1. why does is sound like there is someone in the audience humming in agreement after every sentence the presenter says? its maddening

  2. There was a small fly inside one of my monitors. Might still be in there. For a while, it would crawl around behind my screen and I'd try to kill it with the mouse cursor.

  3. skimmed through the video, the intro is long…and info delivery is slow…so I googled 'event sourcing' and found this solid article which dive into the real deal right away: https://martinfowler.com/eaaDev/EventSourcing.html
    however, if you would enjoy a generous amount of jokes and have plenty of time, stay and watch this video in full

  4. I'm sorry, this is probably not PC to say it, but I can't take seriously a guy in cargo shorts and flip-flops.

  5. I kinda want him write a first person shooter computer game using this strict event sourcing approach. Or a scientific computing app. Or anything with lots of very rapid small updates to a relatively few fixed state variables. So that he gets a taste of the "accidental complexity" caused by his own "wonder cure".

  6. So when he imports a data table containing a million rows, he generates a million events? And if he imports that same table a million times, he generates a billion events? And queries his billion event table to reconstruct the state of the million rows every time he needs one?

  7. For those keeping count, isn't that how Oracle used to do back up? basically replaying the entire history of database modification statements (which is also how their sync worked)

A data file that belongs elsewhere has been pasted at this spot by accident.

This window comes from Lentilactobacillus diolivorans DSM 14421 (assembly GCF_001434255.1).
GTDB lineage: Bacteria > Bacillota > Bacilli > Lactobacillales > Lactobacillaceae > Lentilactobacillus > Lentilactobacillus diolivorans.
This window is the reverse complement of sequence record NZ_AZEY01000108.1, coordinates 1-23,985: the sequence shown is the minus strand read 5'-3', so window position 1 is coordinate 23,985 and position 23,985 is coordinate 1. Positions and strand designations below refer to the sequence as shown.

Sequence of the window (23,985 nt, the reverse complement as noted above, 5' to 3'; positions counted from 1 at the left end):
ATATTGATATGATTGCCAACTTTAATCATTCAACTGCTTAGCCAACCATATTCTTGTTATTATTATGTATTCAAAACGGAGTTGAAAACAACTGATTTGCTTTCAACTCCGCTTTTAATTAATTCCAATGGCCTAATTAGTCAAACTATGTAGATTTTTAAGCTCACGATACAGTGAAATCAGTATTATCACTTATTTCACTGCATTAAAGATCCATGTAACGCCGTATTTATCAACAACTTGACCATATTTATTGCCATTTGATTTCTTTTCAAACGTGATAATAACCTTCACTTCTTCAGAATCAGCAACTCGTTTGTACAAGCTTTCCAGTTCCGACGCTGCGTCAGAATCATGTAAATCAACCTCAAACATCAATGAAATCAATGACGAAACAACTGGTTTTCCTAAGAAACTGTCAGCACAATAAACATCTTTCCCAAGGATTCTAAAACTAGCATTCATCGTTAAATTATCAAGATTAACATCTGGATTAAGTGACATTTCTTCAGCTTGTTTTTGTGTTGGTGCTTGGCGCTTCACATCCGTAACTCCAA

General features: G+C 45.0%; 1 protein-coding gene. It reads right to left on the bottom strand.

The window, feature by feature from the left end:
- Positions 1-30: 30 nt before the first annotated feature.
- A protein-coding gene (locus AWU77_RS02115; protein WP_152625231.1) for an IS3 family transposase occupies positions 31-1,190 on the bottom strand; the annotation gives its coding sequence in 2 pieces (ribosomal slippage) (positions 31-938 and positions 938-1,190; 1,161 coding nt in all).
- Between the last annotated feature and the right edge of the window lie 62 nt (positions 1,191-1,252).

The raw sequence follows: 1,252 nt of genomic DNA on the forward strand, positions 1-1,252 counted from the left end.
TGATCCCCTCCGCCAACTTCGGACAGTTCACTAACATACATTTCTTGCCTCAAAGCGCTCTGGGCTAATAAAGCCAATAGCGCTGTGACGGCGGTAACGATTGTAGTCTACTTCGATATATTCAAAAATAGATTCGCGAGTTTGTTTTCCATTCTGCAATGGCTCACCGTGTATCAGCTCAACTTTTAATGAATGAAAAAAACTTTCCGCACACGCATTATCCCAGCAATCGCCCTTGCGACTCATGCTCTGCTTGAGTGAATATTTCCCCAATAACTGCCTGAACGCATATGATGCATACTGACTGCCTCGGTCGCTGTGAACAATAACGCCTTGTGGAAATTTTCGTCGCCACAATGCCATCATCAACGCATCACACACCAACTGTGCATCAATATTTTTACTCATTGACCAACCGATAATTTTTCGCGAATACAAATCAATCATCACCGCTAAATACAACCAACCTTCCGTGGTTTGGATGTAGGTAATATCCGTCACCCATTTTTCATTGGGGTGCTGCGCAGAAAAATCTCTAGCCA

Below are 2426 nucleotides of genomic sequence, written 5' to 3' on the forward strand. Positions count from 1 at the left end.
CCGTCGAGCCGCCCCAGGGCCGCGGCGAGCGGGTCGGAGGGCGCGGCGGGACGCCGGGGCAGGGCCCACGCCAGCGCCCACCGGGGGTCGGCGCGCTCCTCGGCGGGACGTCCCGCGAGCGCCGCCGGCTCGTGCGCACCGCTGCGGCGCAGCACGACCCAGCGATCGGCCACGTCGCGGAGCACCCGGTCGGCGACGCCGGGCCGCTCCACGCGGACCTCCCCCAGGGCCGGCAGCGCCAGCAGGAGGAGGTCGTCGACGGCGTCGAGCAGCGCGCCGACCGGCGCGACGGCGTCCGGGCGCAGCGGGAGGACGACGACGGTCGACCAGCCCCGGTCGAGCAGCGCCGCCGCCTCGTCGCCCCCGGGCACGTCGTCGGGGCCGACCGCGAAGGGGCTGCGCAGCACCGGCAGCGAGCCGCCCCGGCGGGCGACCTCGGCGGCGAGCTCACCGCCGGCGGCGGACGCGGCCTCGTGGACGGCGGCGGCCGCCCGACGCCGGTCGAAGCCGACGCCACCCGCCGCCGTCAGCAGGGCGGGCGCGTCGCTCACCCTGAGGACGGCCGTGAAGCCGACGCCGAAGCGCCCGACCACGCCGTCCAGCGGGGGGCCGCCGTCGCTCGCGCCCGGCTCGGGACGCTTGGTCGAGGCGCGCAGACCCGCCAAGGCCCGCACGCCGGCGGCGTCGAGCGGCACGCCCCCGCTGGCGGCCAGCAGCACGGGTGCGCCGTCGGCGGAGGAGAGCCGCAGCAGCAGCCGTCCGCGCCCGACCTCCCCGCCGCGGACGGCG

8. Jesús this nerd and his fucking arm tattoo. Something about someone talking about state and data persistence that just doesn’t give him and street credit for that tattoo. Fuck this need but he’s a legit CS but fuck this nerd and his fucking cargo shorts dude. You’re fucking 50 dude grow the fuck up

  9. I hate people who wear sandals to present a lecture. Hard to take this guy seriously but his info on point

  10. It's funny how he is wearing tropical outfit, he just need a Corona Beer in his hand hahahaha… but Knoledge is power.

  11. We use event sourcing at my current job and it is one of the main reasons I was interested in the position to begin with.
    It is pretty cool and there are all the subtle benefits I love about it, the biggest one is traceability!

  12. Not in the scope of the talk, but he didn't mention the liability cost of storing everything a user does in your system.